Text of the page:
Jonathan Goodman shares Deloitte’s new Canada at a Crossroads report at PPF’s Growth Summit

By Lee-Anne Goodman

Jonathon Goodman, global managing partner, Monitor Deloitte, envisions four possible scenarios that could emerge as a result of pervasive technological disruption.

Canada is at a critical period in its history and must make big decisions on how to grow its economy while confronting the tidal wave of technological disruption heading its way, the Public Policy Forum’s economic Growth Summit was told.

On its best days, Canada is compassionate, fair-minded and welcoming, Jonathan Goodman, global managing partner at Monitor Deloitte, said as he kicked off the summit.

“But I think this is a moment in time where the choices we make or forgo are going to determine our economic future, and therefore our capacity for compassion and our capacity to become the country we aspire to be,” he said.

So is Canada ready for the future and the massive labour force upheaval that could result from technology?

Goodman tried to answer that question by sharing his firm’s report Canada at a New Crossroads: 25 Years Later — and he grimly pointed out that there’s been scant progress in terms of fostering innovation and boosting competitiveness since a 1991 report called Canada at The Crossroads.

“It was a clarion call for the future,” Goodman said.

Video: Which of four scenarios does Goodman describe as the “Zombie Apocalypse”?

But many of the recommendations made in the 26-year-old report could be made today, Goodman said as he outlined the erstwhile calls for more global trade, more investment in the training and education of workers and for businesses to become more innovative.

“If I hadn’t told you that these words were written in 1991, you might have said they were written in 2017,” he said, pointing out that Canada had done a “crappy job” in addressing its economic shortcomings.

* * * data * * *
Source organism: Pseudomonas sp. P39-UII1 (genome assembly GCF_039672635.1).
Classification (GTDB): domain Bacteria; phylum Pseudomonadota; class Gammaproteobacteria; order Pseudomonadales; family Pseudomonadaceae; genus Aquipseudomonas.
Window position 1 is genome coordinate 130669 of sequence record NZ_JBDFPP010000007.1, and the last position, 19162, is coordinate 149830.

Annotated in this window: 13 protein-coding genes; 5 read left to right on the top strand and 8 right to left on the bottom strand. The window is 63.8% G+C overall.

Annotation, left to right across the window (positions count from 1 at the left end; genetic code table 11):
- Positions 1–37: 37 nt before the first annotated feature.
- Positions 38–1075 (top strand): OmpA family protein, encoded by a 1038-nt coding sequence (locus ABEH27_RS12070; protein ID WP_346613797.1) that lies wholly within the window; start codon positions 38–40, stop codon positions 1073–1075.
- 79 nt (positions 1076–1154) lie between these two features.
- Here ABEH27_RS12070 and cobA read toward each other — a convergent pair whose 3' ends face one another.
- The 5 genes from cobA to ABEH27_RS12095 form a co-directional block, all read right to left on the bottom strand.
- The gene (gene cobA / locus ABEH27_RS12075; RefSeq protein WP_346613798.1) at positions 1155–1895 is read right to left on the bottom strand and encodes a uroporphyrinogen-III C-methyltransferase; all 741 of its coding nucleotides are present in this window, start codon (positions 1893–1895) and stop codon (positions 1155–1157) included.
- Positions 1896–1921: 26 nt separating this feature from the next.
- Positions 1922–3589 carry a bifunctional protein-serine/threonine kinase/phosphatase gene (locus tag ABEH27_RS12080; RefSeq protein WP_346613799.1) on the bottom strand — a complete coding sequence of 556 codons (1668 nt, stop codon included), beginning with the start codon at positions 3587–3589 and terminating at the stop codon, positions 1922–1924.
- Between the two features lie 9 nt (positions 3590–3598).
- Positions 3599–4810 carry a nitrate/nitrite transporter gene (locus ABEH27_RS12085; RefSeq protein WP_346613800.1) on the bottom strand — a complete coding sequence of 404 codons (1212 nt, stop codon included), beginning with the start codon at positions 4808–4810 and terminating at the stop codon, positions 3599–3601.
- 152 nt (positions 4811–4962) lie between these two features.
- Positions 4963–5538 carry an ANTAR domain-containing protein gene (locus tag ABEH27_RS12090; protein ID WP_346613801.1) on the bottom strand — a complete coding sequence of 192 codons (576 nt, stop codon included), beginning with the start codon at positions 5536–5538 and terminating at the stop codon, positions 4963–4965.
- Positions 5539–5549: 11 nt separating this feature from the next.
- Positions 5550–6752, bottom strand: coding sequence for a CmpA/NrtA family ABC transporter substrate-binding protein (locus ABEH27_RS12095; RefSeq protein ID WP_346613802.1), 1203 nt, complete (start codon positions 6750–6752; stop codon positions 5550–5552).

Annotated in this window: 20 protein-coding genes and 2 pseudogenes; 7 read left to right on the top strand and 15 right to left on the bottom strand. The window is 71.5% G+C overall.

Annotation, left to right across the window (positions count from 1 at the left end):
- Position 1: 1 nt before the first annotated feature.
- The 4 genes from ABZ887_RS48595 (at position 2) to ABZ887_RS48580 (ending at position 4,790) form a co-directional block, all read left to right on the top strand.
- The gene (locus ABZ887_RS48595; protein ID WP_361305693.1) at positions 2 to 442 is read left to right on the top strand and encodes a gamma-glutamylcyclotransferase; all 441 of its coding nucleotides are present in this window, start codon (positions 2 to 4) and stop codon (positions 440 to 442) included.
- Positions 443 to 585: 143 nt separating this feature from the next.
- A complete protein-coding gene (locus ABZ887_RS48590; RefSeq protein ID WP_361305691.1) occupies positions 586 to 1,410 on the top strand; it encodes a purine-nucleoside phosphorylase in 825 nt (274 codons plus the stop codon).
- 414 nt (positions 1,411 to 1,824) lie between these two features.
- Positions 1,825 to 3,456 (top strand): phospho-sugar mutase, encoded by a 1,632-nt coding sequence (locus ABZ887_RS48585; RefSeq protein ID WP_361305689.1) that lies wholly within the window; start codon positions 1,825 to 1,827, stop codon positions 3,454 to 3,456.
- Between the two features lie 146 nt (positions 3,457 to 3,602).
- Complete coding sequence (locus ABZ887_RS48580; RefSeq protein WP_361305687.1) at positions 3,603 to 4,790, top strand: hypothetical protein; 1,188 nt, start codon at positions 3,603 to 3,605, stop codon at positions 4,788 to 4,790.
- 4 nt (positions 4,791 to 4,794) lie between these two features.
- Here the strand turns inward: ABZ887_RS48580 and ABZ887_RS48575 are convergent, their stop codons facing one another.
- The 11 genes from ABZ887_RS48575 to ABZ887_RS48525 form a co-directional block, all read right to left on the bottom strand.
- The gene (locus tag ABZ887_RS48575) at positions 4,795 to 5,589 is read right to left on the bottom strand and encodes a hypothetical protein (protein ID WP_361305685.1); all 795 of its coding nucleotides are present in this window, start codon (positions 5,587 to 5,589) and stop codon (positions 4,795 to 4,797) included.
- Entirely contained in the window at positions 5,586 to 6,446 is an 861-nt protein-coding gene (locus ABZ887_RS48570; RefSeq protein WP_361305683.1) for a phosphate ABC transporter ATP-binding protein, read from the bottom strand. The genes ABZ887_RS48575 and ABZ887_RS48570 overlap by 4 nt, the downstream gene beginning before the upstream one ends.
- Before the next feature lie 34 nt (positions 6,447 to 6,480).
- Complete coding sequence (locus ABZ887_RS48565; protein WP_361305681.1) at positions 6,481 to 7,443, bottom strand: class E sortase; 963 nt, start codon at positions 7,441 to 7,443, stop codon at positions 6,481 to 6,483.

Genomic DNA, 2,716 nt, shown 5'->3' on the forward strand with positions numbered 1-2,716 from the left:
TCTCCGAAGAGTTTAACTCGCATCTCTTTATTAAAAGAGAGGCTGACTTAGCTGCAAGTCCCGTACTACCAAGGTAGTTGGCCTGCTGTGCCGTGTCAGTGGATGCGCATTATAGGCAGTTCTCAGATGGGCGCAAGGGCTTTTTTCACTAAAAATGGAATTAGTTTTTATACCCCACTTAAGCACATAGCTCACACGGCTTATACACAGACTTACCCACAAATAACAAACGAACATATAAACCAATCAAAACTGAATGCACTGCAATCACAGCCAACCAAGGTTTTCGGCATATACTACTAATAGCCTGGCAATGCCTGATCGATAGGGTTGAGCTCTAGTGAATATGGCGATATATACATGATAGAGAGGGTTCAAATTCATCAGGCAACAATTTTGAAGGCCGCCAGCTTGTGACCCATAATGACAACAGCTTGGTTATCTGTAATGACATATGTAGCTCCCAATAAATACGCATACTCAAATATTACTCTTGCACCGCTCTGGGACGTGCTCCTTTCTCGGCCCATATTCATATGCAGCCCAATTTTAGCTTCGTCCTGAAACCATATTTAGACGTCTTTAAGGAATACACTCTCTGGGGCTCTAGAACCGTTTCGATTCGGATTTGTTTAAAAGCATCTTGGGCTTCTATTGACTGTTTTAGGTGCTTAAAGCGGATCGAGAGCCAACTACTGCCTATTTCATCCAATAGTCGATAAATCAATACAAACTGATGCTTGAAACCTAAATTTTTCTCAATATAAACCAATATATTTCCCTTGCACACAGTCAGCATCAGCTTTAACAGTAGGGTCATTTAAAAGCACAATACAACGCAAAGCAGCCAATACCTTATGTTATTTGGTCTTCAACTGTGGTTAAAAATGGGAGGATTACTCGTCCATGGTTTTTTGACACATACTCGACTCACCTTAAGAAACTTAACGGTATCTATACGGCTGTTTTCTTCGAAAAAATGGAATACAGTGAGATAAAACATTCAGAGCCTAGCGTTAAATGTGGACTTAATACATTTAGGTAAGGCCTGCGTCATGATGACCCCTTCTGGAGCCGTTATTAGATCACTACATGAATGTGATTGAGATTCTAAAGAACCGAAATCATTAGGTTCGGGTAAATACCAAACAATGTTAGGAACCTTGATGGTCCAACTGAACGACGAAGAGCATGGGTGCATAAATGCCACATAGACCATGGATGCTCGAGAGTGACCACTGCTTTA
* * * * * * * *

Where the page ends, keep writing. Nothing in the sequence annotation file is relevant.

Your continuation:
“We didn’t make the progress that we had hoped or expected or aspired to over the course of 25 years,” he said.

Prosperity is stagnating in Canada, Goodman said, and “I don’t think anyone in this room aspires to be sluggish.”

The new report outlines four possible scenarios in the face of widescale technological disruption:

Closed nationalism, featuring increased inequality, social strife and job-destroying disruption;

Supportive disruption, characterized by robust economic growth, rapid wealth accumulation and increased social supports from government;

Fragmented decline, featuring an erosion of liberalized trade and the stalling of technological advances; and

Open growth, characterized by an increase in global trade, a robust middle class that spurs economic growth and technological disruption that evolves gradually.

“We have time as a country to evolve, we have time as businesses to evolve,” he said.

“But we better be creating and supporting winners in a more protectionist world, and we better have as robust a national economy as we possibly can if we’re going to create the wealth and redistribute it.”

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